Colorado Springs Notary - Leon Austin

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Being a mobile notary: pros and cons

As with just about any occupation, there are pros and cons to being a mobile notary.

THE PROS:

mobile notaryMobile notaries provide a valuable service. People depend on notarized documents for many things: getting a job, taking care of financial matters, estate planning, health matters, travel, ... and a lot more. Many people are unable to travel to a place where there is a notary on staff. This is especially true of the elderly and infirmed.  And there are times when people need the services of a notary at times when most businesses are closed. Mobile notaries bring the service to the people.  It gives me great satisfaction in helping people in these situations.

No waiting to get paid. I received a check a couple of days ago for a closing I did more than 90 days ago. It was a frustrating experience. The company had gone out of business and was refusing to answer its phones or email. Mobile notaries don't have this problem. Payment is made at the time of the notarization.

No set working hours. Mobile notaries do their best to accomodate the needs of the people requesting their services. But they are free to set their own hours.

There are many more pros to this job. And if you provide this service long enough, you will discover them. But there are two sides to being a mobile notary.

THE CONS:

Mobile notaries are ... mobile. We have to drive. So as much as I would have liked to watch the AFC Championships last weekend with a few beers, I had to abstain:

Coors beer

Don't drink and drive.  Thank you.

 

Comment balloon 6 commentsLeon Austin • January 29 2008 02:05PM

Comments

just curious... what type of fees can one expect to pay, especially if after hours?  do you charge based on distance to travel, time of day etc?
Posted by Tamara Davis (Manhattan Properties Inc.) over 12 years ago
A mobile notary is great to have.  A few title companies I work with offer this, and it can be very convenient for my clients.
Posted by Clint Haynes (Peoples Home Equity, Inc.) over 12 years ago

Tamara, the fees vary depending on the distance. I don't charge very much. I do it mostly as a service. My primary source of income is being a notary signing agent.

Clint, yes, mobile notaries are a real convenience.

 

Posted by Leon Austin, Colorado Springs Mobile Notary (Mobile Notary Services) over 12 years ago
I love the rise of use of the mobile notary - it gives everyone involved an easier and smoother transaction.
Posted by Chris Pollinger, Consulting for Luxury Teams and Brokerages (Berman & Pollinger, LLC.) over 12 years ago

I have been a Mobile Notary for 2.5 yrs. In 2007 drove app. 15,000 miles. (Work related) My main income is of course witnessing the signing of loan documents. Called a Signing Agent. I think that many people do not know the terms/duties of a Notary Public.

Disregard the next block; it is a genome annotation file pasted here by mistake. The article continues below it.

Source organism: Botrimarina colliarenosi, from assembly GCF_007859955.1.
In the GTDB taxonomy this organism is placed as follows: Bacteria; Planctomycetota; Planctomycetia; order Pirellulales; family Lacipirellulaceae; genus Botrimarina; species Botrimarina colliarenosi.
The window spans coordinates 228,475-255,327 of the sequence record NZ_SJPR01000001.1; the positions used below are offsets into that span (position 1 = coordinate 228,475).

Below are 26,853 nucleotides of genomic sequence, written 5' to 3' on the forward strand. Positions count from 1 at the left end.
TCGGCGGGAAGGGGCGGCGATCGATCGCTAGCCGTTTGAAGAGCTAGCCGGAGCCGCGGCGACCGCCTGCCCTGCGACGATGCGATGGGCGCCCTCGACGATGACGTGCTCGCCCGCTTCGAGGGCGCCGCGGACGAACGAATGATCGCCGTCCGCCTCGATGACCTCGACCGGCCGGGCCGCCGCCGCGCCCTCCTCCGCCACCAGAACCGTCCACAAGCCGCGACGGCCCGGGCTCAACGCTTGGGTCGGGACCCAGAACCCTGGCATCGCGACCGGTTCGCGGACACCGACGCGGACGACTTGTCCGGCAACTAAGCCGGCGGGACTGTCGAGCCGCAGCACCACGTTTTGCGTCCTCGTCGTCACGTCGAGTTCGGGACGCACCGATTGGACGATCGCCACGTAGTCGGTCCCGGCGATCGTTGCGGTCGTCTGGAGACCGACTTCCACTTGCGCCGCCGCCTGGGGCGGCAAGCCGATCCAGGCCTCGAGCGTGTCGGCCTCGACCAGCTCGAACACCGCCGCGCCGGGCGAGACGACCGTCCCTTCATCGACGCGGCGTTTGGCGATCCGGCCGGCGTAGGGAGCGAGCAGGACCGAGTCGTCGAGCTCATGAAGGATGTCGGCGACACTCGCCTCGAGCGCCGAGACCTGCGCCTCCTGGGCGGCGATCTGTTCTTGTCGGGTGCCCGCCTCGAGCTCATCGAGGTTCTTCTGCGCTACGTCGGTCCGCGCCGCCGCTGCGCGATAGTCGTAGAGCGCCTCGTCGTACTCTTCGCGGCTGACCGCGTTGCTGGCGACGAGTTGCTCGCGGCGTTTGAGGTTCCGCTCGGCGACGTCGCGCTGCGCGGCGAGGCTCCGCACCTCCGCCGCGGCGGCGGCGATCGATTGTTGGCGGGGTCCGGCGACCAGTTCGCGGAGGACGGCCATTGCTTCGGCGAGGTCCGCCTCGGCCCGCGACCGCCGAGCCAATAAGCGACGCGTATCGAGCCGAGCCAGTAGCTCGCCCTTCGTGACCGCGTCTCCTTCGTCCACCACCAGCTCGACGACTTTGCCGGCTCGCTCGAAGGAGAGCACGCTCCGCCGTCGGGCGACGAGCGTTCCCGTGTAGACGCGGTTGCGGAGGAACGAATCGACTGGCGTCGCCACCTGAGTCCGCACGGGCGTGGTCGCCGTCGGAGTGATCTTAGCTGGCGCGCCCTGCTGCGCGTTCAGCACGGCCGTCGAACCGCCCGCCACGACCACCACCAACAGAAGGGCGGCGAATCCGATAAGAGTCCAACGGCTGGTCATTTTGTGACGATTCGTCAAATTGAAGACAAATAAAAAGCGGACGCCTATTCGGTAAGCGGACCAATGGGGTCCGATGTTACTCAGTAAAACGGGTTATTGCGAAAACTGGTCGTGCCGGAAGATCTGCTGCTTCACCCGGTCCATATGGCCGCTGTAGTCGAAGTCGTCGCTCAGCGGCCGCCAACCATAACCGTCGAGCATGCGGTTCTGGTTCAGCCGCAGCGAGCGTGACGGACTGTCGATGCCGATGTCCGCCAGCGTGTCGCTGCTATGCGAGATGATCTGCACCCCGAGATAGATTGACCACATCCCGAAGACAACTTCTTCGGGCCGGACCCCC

A Notary Public is a commissioned public official. A Notary's role in the transaction is to act as an impartial witness in the transaction.
Who also performs certain duties and makes a certified statement about the transaction and its principals.
How Does A Notary
identify a signer?
The Notary will ask to see a
current identification
card with a photograph,
physical description
and signature.
ex: current drivers license,
military ID,  or passport
will be acceptable.
and signature.
ex: current drivers license,
military ID,  or passport
will be acceptable.
 
This is for the state of California, I am unsure of guidelines for other states. In California per signature notarized there is a 10.00 fee. So one doc with 2 signers we can charge 20.00 plus if any travel/gas fee applicable. I for one do not charge in excess. If I leave my home and go 5 miles to do a signing of 1 doc, I will normally charge the 20.00 allowable Notary fee. If I travel further I will charge for other expenses. I offer my services 365 days per year and all hours.  So call me on Christmas Day and ask me to travel 20 miles to sign one document and yes my fees will be higher. So a Mobile Notary is one that travels to the principals home or business instead of them coming to our home or business.
Posted by Maureen Lazar (1st Choice Mobile Notary) about 12 years ago

Thanks for the post, Leon. (Always a good reminder to don't drink and drive)

As for a notary signing agent, I think being a real estate salesperson would be a great match for this profession. After all, loan officers are the one who decide which signing agent to use. At the same time, they also want referral business from real estate salespeople.

So they could ideally form a referral circle. But I guess you can't be the notary signing agent for deals that you have financial interest. However, for real estate deals that you are not handling, it should be fine. 

Here's an article which outlines why a real estate salesperson should also be a notary signing agent. Hope this would be helpful. 

Posted by Jacob Coleman, Content creator of a real estate career blog (RealEstateCareerHQ.com) 5 months ago

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